Fans of true-crime books and crime writers are often drawn to evil genius killer stories. And so are everyday people since these stories both horrify and fascinate us frequently.
Evil genius killer tutorial.
As a service to my fans and fellow true-crime writers, I’m providing another tutorial. This one deals with the myth and facts about one such killer, Ira Einhorn. Hopefully, you readers will find it interesting. And you writers will find it useful.
Many of our feelings and much of our knowledge concerning killers comes from sensationalized and stereotypic depictions of them in the news and in entertainment media. However, the fact that most of the cases highlighted are atypical means that we often end up with myths and misinformation.
One such myth is that many killers are super-intelligent, bordering on the genius level. ** Examples are Pablo Escobar, murderous Cartel boss; Ted Bundy, law student and coed killer; and Ira Einhorn, The Unicorn Killer.
This myth interests me because Ira’s an important character in my forthcoming book Privileged Killers. He was arrested in 1979 for killing his girlfriend and keeping her mummified body in a trunk in his Philadelphia apartment.
After Ira’s arrest and a convincing defense that the CIA framed him, people wondered if he was a genius or an ersatz, drugged out hippie. Even I, as an acquaintance of his, vacillated between
- Ira’s brilliant, well educated, and gifted with a near-prescient grasp of the issues of his day
- He’s unoriginal , parroting others’ ideas, and unwashed, crude, and impossibly arrogant.
Ira claimed he was a genius, alleging he had an IQ in the 130-140 range.
And as Lisa Evans in the Daily Kos put it –
“That wasn’t simply the opinion of [him and] his doting mother, who taught him to read almost as soon as he could walk and wasn’t remotely surprised when her son started playing contract bridge on an adult level before he hit junior high.
Plenty of 1950’s parents were convinced their offspring were unusually intelligent, after all, and sometimes they were actually correct….
“No, everyone knew it. The high school administration that let him attend the prom in a flannel shirt and jeans…the college professors who excused absence after absence as long as Ira produced a decent term paper at the end of the semester…the mentor who gave him a key to his home and bounced groundbreaking academic theories off him even though he was barely in his 20’s…everyone who met the young Ira was absolutely convinced that he was not only intelligent, but so transcendently intelligent that the normal rules of behavior shouldn’t apply to him.
‘I ought to wring that boy’s neck, but I cannot deny the world Ira,’ said a high school teacher, and he could have spoken for almost everyone the budding author encountered….”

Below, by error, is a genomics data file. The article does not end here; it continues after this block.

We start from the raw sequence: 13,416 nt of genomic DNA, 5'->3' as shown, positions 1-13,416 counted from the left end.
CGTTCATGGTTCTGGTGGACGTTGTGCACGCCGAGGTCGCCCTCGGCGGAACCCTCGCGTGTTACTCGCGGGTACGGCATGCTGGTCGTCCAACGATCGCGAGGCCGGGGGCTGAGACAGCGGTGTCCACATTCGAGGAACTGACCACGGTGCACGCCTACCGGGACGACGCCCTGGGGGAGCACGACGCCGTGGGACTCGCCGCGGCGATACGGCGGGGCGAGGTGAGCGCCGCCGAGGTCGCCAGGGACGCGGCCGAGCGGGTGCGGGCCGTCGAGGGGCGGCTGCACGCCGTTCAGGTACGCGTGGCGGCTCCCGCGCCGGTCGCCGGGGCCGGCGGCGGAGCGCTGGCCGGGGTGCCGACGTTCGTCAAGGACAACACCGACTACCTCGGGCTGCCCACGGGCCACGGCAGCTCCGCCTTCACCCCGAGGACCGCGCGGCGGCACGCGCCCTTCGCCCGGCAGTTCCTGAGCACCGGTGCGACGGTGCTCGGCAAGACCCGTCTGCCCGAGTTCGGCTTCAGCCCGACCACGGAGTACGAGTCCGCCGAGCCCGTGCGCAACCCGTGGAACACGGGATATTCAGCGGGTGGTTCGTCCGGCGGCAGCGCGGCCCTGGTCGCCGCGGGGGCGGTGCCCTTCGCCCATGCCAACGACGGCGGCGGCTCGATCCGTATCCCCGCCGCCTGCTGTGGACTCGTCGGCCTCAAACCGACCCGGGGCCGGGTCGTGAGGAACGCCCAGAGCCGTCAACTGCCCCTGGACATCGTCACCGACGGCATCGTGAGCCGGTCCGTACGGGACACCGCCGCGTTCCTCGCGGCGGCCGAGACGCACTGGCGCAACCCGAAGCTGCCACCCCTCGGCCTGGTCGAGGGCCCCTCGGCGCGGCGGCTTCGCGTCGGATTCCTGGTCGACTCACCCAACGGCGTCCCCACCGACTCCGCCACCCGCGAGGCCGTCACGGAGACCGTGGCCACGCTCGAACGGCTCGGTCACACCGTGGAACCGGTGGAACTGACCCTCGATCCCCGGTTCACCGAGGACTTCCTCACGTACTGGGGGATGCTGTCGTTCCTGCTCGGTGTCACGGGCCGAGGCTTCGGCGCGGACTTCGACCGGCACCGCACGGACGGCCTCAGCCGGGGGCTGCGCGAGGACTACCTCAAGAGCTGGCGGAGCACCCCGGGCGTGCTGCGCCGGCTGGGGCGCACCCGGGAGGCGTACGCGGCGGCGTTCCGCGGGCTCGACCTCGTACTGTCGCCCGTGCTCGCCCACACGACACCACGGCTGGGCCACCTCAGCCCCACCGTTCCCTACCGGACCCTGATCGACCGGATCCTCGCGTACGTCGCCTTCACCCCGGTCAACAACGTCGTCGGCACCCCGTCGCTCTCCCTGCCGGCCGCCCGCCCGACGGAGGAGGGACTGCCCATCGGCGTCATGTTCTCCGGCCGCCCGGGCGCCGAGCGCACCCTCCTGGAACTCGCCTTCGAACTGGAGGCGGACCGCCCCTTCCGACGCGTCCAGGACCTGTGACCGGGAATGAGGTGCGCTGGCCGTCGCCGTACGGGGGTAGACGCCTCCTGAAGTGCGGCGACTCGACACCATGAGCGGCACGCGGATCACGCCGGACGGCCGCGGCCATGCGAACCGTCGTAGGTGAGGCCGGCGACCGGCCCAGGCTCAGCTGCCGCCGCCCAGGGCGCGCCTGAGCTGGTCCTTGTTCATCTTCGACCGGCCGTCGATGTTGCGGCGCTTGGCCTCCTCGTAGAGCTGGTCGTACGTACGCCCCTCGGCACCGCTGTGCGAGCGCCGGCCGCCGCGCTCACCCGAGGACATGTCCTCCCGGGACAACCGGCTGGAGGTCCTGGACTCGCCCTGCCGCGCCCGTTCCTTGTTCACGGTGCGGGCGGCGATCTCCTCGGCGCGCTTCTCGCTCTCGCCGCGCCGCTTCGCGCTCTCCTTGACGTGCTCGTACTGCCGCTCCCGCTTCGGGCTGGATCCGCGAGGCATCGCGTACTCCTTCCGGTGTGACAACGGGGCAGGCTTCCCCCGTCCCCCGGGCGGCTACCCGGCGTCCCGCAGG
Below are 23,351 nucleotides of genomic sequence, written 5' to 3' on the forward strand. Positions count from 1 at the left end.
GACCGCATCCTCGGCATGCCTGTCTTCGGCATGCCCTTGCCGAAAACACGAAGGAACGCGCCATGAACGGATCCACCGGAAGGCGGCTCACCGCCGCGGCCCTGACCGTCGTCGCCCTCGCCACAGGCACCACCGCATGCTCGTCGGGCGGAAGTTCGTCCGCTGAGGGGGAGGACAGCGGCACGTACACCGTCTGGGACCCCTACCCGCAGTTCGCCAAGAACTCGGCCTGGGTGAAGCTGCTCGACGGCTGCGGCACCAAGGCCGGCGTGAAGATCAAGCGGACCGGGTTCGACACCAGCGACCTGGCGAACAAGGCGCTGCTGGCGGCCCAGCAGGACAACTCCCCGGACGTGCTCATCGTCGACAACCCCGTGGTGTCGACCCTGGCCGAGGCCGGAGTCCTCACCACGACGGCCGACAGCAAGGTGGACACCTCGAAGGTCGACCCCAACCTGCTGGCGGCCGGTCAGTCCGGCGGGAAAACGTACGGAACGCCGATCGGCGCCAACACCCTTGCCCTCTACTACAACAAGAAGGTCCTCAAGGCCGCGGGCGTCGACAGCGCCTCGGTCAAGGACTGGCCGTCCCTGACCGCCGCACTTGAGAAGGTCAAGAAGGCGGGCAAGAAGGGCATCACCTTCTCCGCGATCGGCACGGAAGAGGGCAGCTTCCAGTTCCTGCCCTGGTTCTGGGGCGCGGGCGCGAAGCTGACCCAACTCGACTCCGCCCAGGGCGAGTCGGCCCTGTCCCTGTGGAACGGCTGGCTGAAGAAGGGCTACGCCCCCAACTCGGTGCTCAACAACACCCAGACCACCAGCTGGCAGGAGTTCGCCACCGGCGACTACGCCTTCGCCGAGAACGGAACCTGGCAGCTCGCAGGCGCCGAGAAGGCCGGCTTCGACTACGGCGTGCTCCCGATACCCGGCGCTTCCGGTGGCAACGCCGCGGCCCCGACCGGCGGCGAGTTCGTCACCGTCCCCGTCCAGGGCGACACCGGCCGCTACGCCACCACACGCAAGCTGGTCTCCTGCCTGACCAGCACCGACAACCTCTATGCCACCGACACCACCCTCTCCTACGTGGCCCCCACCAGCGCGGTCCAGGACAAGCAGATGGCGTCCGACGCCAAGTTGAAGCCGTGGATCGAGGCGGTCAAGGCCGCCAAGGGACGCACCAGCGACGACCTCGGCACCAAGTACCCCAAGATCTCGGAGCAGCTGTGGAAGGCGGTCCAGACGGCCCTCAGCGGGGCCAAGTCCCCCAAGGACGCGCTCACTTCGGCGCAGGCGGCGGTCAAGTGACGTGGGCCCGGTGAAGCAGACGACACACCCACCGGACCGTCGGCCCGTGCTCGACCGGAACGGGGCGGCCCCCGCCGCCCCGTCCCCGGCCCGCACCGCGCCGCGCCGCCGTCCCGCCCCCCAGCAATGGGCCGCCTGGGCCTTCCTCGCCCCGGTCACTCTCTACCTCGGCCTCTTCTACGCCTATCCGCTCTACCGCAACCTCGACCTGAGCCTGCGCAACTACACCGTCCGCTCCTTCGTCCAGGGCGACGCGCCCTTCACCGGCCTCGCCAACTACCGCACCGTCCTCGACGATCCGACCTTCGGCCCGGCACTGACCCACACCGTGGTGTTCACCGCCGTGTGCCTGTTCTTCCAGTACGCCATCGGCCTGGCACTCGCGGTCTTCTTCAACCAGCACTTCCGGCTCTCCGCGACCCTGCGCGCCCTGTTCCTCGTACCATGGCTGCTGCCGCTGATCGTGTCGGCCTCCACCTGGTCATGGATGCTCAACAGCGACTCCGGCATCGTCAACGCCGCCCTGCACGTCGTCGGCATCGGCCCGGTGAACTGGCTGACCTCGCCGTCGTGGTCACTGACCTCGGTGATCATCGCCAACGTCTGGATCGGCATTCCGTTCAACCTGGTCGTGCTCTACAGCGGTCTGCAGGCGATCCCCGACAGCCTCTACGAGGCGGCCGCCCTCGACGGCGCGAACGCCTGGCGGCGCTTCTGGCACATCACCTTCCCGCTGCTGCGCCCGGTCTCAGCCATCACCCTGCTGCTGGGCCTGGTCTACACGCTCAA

The truth about the Evil Genius Killer.
But Ira’s book put the lie to his genius. Again, Lisa Evans said it well, “As entertaining, and potentially enlightening, as this wild farrago of graphics, Philadelphian koans, and faux Whitman may have been to Ira and his editors, most reviewers agreed with the Augusta Chronicle that [Ira’s book] was “a meaningless piece of inscrutable sophomoric drivel pretentiously packaged to be passed off as visionary madness.” Sales were anemic…”
The Myth of the Evil Genius Killer.
The fact is almost all killers generally do not possess unique or exceptional intellectual skills. The reality is that most who’ve had their IQ tested score between borderline and above average intelligence. This is very consistent with the general population. Moreover, the majority of killers are garden-variety ones. Intimates that kill other loved ones in domestic violence situations.
Who’s your favorite evil genius killer – real (Ed Kemper?) or fictionalized (John Doe in Se7en). Does he or she live up to the hype?
** A recent example of this is the portrayal of Arthur Fleck —albeit a fictitious person like Hannibal Lector —in Joker as an evil genius by Joaquin Phoenix. In fact, as Psychology Today explains Phoenix plays Fleck less as an evil genius than as a paranoid schizophrenic.
The Mayo Clinic estimates slightly more than 1 percent of the U.S. population suffers from schizophrenia, but almost none fall apart and become suicidal as dramatically as Phoenix in his Oscar performance. I’ll deal with a portrayal of the Joker as a psychopath —by Heath Ledger in Dark Knight — in an upcoming blog.
To learn about CLEFT HEART: Chasing Normal, click the Amazon or Barnes & Noble buttons in the margins. Or click the image of the book cover. My coming-of-age memoir has intertwining love stories, mystery, tragedy, and triumph.